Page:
A message from Simone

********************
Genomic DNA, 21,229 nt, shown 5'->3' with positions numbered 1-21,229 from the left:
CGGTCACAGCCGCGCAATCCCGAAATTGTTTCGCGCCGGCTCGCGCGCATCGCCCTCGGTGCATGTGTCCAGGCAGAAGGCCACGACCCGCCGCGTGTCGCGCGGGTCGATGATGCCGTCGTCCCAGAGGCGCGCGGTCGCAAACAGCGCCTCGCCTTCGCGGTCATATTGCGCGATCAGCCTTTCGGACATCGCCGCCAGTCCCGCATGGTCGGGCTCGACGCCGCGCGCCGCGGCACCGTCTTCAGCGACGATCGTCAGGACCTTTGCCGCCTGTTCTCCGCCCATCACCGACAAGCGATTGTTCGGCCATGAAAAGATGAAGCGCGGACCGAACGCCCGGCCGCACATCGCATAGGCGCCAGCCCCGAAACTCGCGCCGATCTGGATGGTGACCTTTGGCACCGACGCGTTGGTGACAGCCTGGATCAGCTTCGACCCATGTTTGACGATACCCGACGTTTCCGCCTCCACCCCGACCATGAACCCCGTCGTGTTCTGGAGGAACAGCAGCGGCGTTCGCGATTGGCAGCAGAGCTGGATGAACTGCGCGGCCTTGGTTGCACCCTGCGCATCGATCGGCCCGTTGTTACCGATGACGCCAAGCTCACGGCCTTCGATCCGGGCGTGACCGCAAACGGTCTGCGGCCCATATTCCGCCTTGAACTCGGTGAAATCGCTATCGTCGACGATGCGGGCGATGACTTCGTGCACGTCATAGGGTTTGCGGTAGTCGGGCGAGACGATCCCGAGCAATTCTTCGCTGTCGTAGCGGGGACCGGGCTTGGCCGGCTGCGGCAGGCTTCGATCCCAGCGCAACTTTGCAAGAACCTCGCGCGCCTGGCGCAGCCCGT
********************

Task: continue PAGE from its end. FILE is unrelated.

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Many health care professionals are concerned that, at a time of increased patient acuity, few registered nurses are opting for mental health nursing as a career choice. Since student nurses' undergraduate experiences -- and their perceptions of these experiences -- may well contribute to the problem, it is essential that we make every effort to welcome students to mental health wards. We use the voice of [Simone], a second year student, to illustrate how one nurse can make a very special difference to a student's experience and perception of mental health nursing, during her psychiatric mental health practicum. In my second year, after a single class orientation on mental health nursing, I arrived on the first day of my acute hospital psychiatric ward placement feeling completely unprepared and overwhelmed. In contrast to traditional psychiatric rotations that focus exclusively on mental health, many nursing education programs today offer an integrated curriculum. In addition to attending a clinical placement site two days a week, I was also enrolled in required medical-surgical nursing classes and optional university credit subjects. The academic demands on my time away from the unit were stringent and there seemed to be few resources that addressed mental health nursing. As their mental health rotation progresses, students see a sophisticated interdisciplinary team co-operating intensely for the welfare of the patient. They come to understand that street clothes can help break down barriers and that assessing affect is also a critical "vital sign." They see how skilled therapeutic use of self and suicide assessments are very serious matters that could mean the difference between a patient's tentative first steps toward insightful mental health or a debilitating, even fatal, outcome. By the end of their clinical placement, students' language often includes a lexicon of new terms drawn from the fields of medicine and counselling, as well as nursing. Their days become so full that they struggle to find time to chart. Invariably, they leave their psychiatric mental health practicum with a deep respect for their patients and powerful new insights into the persistent stigma and marginalization associated with mental illness.